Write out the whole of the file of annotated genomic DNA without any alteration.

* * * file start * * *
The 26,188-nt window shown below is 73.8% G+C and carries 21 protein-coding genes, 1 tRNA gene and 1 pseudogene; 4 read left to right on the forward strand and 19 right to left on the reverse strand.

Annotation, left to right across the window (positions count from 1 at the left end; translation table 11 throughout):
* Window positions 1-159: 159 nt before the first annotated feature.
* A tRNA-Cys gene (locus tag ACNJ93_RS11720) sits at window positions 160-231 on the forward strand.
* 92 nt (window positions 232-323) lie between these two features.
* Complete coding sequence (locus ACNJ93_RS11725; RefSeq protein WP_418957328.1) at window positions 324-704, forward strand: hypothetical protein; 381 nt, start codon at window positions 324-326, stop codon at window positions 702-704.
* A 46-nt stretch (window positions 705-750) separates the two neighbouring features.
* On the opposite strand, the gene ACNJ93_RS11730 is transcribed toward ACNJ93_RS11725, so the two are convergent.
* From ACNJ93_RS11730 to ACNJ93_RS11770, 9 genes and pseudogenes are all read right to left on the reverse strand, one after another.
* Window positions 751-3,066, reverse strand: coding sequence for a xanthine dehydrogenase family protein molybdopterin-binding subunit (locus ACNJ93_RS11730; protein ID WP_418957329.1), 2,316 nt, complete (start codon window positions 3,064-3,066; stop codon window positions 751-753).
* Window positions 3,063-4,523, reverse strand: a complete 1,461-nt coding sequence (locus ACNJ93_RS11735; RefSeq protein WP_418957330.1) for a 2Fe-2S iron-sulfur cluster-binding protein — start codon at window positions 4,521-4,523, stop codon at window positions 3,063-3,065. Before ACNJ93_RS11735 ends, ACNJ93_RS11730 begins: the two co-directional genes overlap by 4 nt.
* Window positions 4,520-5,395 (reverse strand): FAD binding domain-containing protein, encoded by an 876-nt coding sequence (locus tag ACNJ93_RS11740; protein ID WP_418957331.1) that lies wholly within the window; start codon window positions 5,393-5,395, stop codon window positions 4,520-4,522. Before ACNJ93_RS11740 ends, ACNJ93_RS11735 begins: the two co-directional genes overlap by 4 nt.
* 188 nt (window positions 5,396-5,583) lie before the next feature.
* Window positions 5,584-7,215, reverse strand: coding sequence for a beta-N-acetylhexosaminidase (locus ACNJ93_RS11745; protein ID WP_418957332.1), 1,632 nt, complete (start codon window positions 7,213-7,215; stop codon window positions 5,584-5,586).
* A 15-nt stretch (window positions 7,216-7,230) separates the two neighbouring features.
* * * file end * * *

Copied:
The 26,188-nt window shown below is 73.8% G+C and carries 21 protein-coding genes, 1 tRNA gene and 1 pseudogene; 4 read left to right on the forward strand and 19 right to left on the reverse strand.

Annotation, left to right across the window (positions count from 1 at the left end; translation table 11 throughout):
* Window positions 1-159: 159 nt before the first annotated feature.
* A tRNA-Cys gene (locus tag ACNJ93_RS11720) sits at window positions 160-231 on the forward strand.
* 92 nt (window positions 232-323) lie between these two features.
* Complete coding sequence (locus ACNJ93_RS11725; RefSeq protein WP_418957328.1) at window positions 324-704, forward strand: hypothetical protein; 381 nt, start codon at window positions 324-326, stop codon at window positions 702-704.
* A 46-nt stretch (window positions 705-750) separates the two neighbouring features.
* On the opposite strand, the gene ACNJ93_RS11730 is transcribed toward ACNJ93_RS11725, so the two are convergent.
* From ACNJ93_RS11730 to ACNJ93_RS11770, 9 genes and pseudogenes are all read right to left on the reverse strand, one after another.
* Window positions 751-3,066, reverse strand: coding sequence for a xanthine dehydrogenase family protein molybdopterin-binding subunit (locus ACNJ93_RS11730; protein ID WP_418957329.1), 2,316 nt, complete (start codon window positions 3,064-3,066; stop codon window positions 751-753).
* Window positions 3,063-4,523, reverse strand: a complete 1,461-nt coding sequence (locus ACNJ93_RS11735; RefSeq protein WP_418957330.1) for a 2Fe-2S iron-sulfur cluster-binding protein — start codon at window positions 4,521-4,523, stop codon at window positions 3,063-3,065. Before ACNJ93_RS11735 ends, ACNJ93_RS11730 begins: the two co-directional genes overlap by 4 nt.
* Window positions 4,520-5,395 (reverse strand): FAD binding domain-containing protein, encoded by an 876-nt coding sequence (locus tag ACNJ93_RS11740; protein ID WP_418957331.1) that lies wholly within the window; start codon window positions 5,393-5,395, stop codon window positions 4,520-4,522. Before ACNJ93_RS11740 ends, ACNJ93_RS11735 begins: the two co-directional genes overlap by 4 nt.
* 188 nt (window positions 5,396-5,583) lie before the next feature.
* Window positions 5,584-7,215, reverse strand: coding sequence for a beta-N-acetylhexosaminidase (locus ACNJ93_RS11745; protein ID WP_418957332.1), 1,632 nt, complete (start codon window positions 7,213-7,215; stop codon window positions 5,584-5,586).
* A 15-nt stretch (window positions 7,216-7,230) separates the two neighbouring features.